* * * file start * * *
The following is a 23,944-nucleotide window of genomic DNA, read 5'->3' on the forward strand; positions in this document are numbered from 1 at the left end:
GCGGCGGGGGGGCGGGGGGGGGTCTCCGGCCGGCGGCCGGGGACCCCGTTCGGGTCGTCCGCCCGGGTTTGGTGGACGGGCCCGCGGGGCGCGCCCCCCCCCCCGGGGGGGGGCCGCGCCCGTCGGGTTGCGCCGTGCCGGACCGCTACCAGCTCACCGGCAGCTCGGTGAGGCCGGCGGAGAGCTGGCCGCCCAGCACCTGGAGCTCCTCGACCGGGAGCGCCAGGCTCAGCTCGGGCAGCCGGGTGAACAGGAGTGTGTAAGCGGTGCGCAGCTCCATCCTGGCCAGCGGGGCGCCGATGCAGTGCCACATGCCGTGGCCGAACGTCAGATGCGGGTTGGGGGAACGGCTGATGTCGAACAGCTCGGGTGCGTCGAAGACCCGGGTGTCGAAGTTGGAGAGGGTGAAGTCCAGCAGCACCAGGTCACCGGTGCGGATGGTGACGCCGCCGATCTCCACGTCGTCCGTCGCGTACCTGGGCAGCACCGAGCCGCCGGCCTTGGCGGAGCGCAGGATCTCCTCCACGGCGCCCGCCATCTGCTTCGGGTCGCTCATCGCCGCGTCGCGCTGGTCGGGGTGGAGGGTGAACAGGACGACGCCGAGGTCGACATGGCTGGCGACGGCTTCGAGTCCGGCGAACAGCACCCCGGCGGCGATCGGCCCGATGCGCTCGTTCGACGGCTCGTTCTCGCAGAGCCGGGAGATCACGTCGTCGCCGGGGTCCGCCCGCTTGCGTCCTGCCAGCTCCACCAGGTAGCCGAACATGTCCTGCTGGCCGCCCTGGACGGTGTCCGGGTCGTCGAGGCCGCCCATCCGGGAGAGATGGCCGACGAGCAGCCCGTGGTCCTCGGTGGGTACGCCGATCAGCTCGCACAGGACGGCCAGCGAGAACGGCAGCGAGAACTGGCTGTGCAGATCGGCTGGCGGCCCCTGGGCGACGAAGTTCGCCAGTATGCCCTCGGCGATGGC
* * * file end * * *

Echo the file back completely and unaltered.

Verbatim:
The following is a 23,944-nucleotide window of genomic DNA, read 5'->3' on the forward strand; positions in this document are numbered from 1 at the left end:
GCGGCGGGGGGGCGGGGGGGGGTCTCCGGCCGGCGGCCGGGGACCCCGTTCGGGTCGTCCGCCCGGGTTTGGTGGACGGGCCCGCGGGGCGCGCCCCCCCCCCCGGGGGGGGGCCGCGCCCGTCGGGTTGCGCCGTGCCGGACCGCTACCAGCTCACCGGCAGCTCGGTGAGGCCGGCGGAGAGCTGGCCGCCCAGCACCTGGAGCTCCTCGACCGGGAGCGCCAGGCTCAGCTCGGGCAGCCGGGTGAACAGGAGTGTGTAAGCGGTGCGCAGCTCCATCCTGGCCAGCGGGGCGCCGATGCAGTGCCACATGCCGTGGCCGAACGTCAGATGCGGGTTGGGGGAACGGCTGATGTCGAACAGCTCGGGTGCGTCGAAGACCCGGGTGTCGAAGTTGGAGAGGGTGAAGTCCAGCAGCACCAGGTCACCGGTGCGGATGGTGACGCCGCCGATCTCCACGTCGTCCGTCGCGTACCTGGGCAGCACCGAGCCGCCGGCCTTGGCGGAGCGCAGGATCTCCTCCACGGCGCCCGCCATCTGCTTCGGGTCGCTCATCGCCGCGTCGCGCTGGTCGGGGTGGAGGGTGAACAGGACGACGCCGAGGTCGACATGGCTGGCGACGGCTTCGAGTCCGGCGAACAGCACCCCGGCGGCGATCGGCCCGATGCGCTCGTTCGACGGCTCGTTCTCGCAGAGCCGGGAGATCACGTCGTCGCCGGGGTCCGCCCGCTTGCGTCCTGCCAGCTCCACCAGGTAGCCGAACATGTCCTGCTGGCCGCCCTGGACGGTGTCCGGGTCGTCGAGGCCGCCCATCCGGGAGAGATGGCCGACGAGCAGCCCGTGGTCCTCGGTGGGTACGCCGATCAGCTCGCACAGGACGGCCAGCGAGAACGGCAGCGAGAACTGGCTGTGCAGATCGGCTGGCGGCCCCTGGGCGACGAAGTTCGCCAGTATGCCCTCGGCGATGGC